The Brides of Rollrock Island by Margo Lanagan
Rollrock island is a lonely rock of gulls and waves, blunt fishermen and their homely wives. Life is hard for the families who must wring a poor living from the stormy seas. But Rollrock is also a place of magic – the scary, salty-real sort of magic that changes lives forever. Down on the windswept beach, where the seals lie in herds, the outcast sea witch Misskaella casts her spells – and brings forth girls from the sea – girls with long, pale limbs and faces of haunting innocence and loveliness – the most enchantingly lovely girls the fishermen of Rollrock have ever seen.
But magic always has its price. A fisherman may have and hold a sea bride, and tell himself that he is her master. But from his first look into those wide, questioning, liquid eyes, he will be just as transformed as she is. He will be equally ensnared. And in the end the witch will always have her payment.
Margo Lanagan has always been an author I’ve wanted to read, but for some reason, just never got around to, as sad as it may be to say! I even have one of her short story collections – Black Juice – at home to read, but I just seem to be so busy reading new releases, that the older books get forgotten. If you’re a blogger then I’m sure you have the same problem too! So when I heard Lanagan was releasing a new book, I decided straight away to buy it and read her work at last. I had so many expectations for this book, and for Lanagan as a writer, and it’s always sad when the real thing doesn’t quite match up. But I had no such worry with this one. I fell in love with The Brides of Rollrock Island from the very first page, and have continued to love it long after the final page.
Based on the legends of the selkies, a mythological creature said to live as seals in the sea, but who can shed their skin to become human on land, The Brides of Rollrock Island is an absolute feast for your imagination. From the very first page I was completely taken with Lanagan’s beautiful, lyrical, and haunting prose. I felt as though I were there, living on this island with these men and women who became entranced by the seals living on their shores. I could hear the waves crashing, the seagulls squalling, and smell the salt in the air. The novel is split up into different character’s viewpoints. We are never given any kind of timescale for when these events are taking place, or even where this island is. At first it bothered me, not knowing what time period I was stepping into, but I soon realised that it just didn’t matter. These myths and legends are timeless, so why shouldn’t the story be?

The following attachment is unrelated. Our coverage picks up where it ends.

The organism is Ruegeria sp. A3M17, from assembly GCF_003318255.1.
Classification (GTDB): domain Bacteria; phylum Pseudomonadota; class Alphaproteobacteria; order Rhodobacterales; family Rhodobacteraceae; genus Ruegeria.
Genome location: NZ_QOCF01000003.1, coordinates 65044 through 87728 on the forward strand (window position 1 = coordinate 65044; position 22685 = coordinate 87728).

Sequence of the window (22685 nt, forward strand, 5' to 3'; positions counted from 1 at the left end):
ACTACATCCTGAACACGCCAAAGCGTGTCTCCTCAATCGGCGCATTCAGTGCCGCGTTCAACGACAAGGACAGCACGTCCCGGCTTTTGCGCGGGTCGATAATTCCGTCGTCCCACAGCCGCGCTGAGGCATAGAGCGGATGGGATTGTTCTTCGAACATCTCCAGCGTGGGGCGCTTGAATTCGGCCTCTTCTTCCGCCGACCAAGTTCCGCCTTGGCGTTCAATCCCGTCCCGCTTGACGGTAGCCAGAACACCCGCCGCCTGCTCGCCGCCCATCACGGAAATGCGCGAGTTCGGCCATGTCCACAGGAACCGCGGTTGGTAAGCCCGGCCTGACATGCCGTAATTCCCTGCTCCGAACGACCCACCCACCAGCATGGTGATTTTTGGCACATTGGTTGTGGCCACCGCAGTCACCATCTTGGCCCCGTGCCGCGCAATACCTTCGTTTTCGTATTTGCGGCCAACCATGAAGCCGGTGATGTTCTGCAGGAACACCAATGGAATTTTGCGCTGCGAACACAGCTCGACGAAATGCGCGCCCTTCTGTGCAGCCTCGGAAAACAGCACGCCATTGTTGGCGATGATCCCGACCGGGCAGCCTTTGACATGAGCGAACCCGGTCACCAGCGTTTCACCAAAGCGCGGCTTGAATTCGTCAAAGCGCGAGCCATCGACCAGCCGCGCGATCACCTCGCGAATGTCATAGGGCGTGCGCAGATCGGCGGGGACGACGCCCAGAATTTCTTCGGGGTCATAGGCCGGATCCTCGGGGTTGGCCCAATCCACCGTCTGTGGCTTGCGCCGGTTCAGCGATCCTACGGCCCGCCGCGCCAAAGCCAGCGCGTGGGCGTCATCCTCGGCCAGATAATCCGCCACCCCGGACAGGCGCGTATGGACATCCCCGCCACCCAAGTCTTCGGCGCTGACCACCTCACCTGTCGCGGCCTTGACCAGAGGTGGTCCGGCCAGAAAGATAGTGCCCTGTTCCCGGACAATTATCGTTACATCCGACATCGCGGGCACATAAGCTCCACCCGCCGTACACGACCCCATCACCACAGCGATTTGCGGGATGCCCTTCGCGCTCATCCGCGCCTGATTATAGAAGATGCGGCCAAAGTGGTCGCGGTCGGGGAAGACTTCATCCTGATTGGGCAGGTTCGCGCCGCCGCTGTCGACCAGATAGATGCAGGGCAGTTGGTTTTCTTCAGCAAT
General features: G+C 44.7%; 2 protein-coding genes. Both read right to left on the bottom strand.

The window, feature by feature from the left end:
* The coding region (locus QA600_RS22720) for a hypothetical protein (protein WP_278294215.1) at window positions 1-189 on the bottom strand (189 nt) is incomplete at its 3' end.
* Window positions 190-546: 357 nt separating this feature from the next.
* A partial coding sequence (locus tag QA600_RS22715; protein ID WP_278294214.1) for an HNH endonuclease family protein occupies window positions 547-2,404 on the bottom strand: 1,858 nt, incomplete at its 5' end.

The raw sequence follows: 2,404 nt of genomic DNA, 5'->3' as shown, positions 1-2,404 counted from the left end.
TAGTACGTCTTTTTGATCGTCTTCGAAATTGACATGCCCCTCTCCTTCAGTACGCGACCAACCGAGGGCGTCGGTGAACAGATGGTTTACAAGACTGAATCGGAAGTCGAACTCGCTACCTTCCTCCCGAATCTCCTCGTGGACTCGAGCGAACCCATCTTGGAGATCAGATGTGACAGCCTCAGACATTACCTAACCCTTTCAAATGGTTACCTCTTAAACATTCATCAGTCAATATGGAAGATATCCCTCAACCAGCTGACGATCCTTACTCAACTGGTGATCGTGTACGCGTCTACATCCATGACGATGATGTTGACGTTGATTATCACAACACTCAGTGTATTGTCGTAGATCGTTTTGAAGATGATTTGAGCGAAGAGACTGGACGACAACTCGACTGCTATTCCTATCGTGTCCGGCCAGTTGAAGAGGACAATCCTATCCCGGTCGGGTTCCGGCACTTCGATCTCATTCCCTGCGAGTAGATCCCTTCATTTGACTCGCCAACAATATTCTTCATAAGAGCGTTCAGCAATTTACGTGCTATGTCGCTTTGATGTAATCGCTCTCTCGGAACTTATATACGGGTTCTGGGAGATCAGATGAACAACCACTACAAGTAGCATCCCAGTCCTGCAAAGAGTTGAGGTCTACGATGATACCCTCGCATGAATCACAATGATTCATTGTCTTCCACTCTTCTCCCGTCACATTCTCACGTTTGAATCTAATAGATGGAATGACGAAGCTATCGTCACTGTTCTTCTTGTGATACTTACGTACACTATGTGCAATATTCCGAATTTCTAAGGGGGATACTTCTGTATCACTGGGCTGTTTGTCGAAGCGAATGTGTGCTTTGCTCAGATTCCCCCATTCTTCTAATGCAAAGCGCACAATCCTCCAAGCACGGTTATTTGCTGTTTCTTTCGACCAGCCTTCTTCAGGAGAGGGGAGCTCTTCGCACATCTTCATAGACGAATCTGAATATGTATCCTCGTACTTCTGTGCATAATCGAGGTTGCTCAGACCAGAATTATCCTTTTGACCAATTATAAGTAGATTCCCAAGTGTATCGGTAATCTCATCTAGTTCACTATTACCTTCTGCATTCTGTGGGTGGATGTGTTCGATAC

The main character is Misskaella. From the opening scene we know that she is the one – the witch who can cast spells to bring the humans out of the seals bodies. The inhabitants of the island are terrified of her and her power. They know that she has complete control over their lives – she can choose to make these men happy forever, or to take it away on a whim and make them miserable until the end of their days. But when we get a look into Misskaella’s viewpoint, we get a glimpse of her childhood, of her growing into an adult, and of the truly troubled life she led. She was always seen as an outsider to the rest of her family, especially among her siblings. It doesn’t take long for Misskaella to realise that she has abilities that no other possesses. She stirs something inside the seals, awakens something in them that has been dormant for so long. Her family are mortified and long for her to be normal, to take a husband and move out of the family home. But no one will have Misskaella. I don’t want to give too much away here, as this glimpse into her life really is the backbone of the entire novel. It was my favourite part to read, and incredible to watch her turn from this lonely, heartbroken woman, to a fearful witch that has held a grudge against the island and its inhabitants for most of her life, resulting in terrible consequences.